Most of us are already aware that in a short span of just 5 months, Motorola has tasted success by selling 1 Million Moto phones in India.
I had used the Moto G, seen the Moto E but was curious about the Moto X. I was curious to know more about the Moto X due to the fact that with its mid-range specifications it is expensive; although phones from Sony, Samsung and HTC with higher end specifications are available at a price almost at par with the Moto X. So I decided to check out a Moto X. Here’s what I discovered…
For the first time, as I held a Moto X in my hand it gave me an impression of excellent design, ergonomics and build quality. The size of the Moto X is neither small nor big, neither too thick nor too thin. It has just the right size and is conveniently usable by anyone with a single hand. Moto X offers an excellent grip with its rounded corners, tapered and rubberized anti-slip back cover. The feel, comfort and grip of the Moto X would appeal to anyone who would hold it, be it an iPhone, Sony, Samsung or HTC user. The design of the phone makes its suitable for male as well as female users.
The Power Switch, Volume +/- Switches of the Moto X are located on the right side of the phone. Its Hands-free Socket is on the Top Center and the Micro USB Charging Socket is on the bottom of the phone. The Moto X is a Single SIM Phone with a Nano SIM Slot. The Back Cover of the Moto X and its Battery are not removable. The Phone comes with 2 GB RAM, which is great. Its Total Internal Memory is 16 GB. Approx. 12 GB Memory is available for Applications and User Data. The Internal Memory on the Moto X cannot be expanded with an external SD Card. There is No TV Out Socket. However, the Phone offers Wireless Display facility using Miracast certified Wireless Display Adapters and with Miracast certified TVs.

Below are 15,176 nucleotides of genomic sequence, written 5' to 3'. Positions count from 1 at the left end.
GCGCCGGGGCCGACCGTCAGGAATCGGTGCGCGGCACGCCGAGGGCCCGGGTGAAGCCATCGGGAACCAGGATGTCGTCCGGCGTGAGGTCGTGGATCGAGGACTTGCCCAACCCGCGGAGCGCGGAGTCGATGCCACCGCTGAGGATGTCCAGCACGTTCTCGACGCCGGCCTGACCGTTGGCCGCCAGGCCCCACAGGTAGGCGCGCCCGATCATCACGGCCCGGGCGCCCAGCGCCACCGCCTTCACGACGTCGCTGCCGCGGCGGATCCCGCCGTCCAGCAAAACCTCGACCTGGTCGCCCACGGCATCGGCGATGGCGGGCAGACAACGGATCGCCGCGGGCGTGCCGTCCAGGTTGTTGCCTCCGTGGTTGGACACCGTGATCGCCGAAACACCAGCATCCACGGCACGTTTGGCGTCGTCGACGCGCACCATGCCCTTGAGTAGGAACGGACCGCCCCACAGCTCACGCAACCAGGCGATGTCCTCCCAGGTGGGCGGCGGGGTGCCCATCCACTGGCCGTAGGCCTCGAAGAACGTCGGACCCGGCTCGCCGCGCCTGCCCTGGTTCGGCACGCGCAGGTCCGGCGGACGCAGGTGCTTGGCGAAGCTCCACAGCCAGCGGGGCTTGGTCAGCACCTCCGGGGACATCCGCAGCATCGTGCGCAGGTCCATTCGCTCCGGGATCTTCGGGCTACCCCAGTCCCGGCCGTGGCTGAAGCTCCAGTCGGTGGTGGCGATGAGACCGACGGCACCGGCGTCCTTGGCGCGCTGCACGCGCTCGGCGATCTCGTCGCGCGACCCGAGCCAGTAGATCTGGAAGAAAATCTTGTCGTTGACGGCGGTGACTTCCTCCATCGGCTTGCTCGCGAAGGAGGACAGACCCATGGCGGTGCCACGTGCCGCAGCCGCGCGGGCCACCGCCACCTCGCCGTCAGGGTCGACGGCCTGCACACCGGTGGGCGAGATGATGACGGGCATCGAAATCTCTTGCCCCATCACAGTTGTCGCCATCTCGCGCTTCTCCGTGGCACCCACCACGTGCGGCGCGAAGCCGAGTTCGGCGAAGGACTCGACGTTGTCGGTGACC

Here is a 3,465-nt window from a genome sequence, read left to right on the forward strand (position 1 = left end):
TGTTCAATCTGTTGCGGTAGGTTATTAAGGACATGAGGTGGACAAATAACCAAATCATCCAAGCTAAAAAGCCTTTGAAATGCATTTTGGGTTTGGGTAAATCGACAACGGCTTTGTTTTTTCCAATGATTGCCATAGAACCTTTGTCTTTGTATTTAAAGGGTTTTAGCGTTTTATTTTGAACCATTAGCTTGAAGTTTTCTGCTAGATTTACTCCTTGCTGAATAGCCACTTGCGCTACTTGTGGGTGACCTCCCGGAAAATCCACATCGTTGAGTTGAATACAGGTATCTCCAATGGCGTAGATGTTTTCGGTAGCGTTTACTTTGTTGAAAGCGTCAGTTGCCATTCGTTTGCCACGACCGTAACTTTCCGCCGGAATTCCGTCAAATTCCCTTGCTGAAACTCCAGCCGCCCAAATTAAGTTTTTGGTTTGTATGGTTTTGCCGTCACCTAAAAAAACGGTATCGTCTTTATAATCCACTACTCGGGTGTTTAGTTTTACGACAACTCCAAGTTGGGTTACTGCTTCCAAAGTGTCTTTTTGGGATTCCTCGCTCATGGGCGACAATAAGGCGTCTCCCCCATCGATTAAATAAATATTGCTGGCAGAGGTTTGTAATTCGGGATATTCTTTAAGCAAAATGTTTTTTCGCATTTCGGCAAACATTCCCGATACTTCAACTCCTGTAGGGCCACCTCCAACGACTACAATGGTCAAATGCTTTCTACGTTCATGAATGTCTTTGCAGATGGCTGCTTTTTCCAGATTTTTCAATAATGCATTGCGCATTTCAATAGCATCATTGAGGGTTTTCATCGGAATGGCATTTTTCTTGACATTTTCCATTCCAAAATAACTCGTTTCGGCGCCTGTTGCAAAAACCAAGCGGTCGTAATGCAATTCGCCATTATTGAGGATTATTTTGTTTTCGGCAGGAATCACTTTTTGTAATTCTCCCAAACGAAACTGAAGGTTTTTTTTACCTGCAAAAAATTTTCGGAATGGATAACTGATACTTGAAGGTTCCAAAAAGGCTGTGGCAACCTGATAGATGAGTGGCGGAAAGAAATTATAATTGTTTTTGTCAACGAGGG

The Moto X is built using the Motorola X8 Mobile Computing System which includes an optimized Qualcomm Snapdragon S4 Pro SoC with:
- a 1.7 GHz Dual-Core Krait CPU,
- a Quad-Core Adreno 320 GPU,
- a Natural Language Processor and
- a Contextual Computing Processor.
With 6 processors under its hood, I expected the Moto X to perform well. I was not let down in most areas of my testing.
The Moto X uses Android KitKat version 4.4.2 and is due to receive an Update to KitKat version 4.4.3 anytime. Android KitKat gives Moto X users a clean and bloatware-free Android experience, which needless to say is pleasant, faster and more responsive than its Jelly Bean OS based competitors. KitKat 4.4.3 for Moto X offers new features, such as pausing video recordings, improved camera image quality, better consistency of exposure, more realistic flash coloring, and improved photos in low light conditions using the front camera.
The Moto X has a 4.7” AMOLED 720p HD Display which offers stunning and vivid graphics powered by its Quad-Core Adreno 320 GPU. The Graphics and Display of other phones such as the Samsung Note, N7000 appears dull in comparison with the Moto X. I tested the Display Quality and the GPU Performance of the Moto X by playing back Full HD Videos with Hardware Acceleration ‘On’. Full HD Video playback on the Moto X was absolutely brilliant. Processor and Graphics intensive Games like Real Racing played smoothly, without any lag and with enjoyable graphics.
The Touchscreen of the phone is excellent. For Gamers and Users who need multiple sensors in Apps, the Moto X is equipped with perhaps the maximum number of sensors I have ever come across on any phone. The Benchmark Scores of the Moto X are as under:
- Antutu: 23510
- Vellamo: Multi-Core: 1265, Metal: 938, Chrome Browser: 2351 and 2163.
The Sound Quality as well as the Volume of the Moto X are very good. The Sound Effects are customizable for use with Wired Stereo Speakers/ Hands-free Kits as well as its inbuilt Speaker.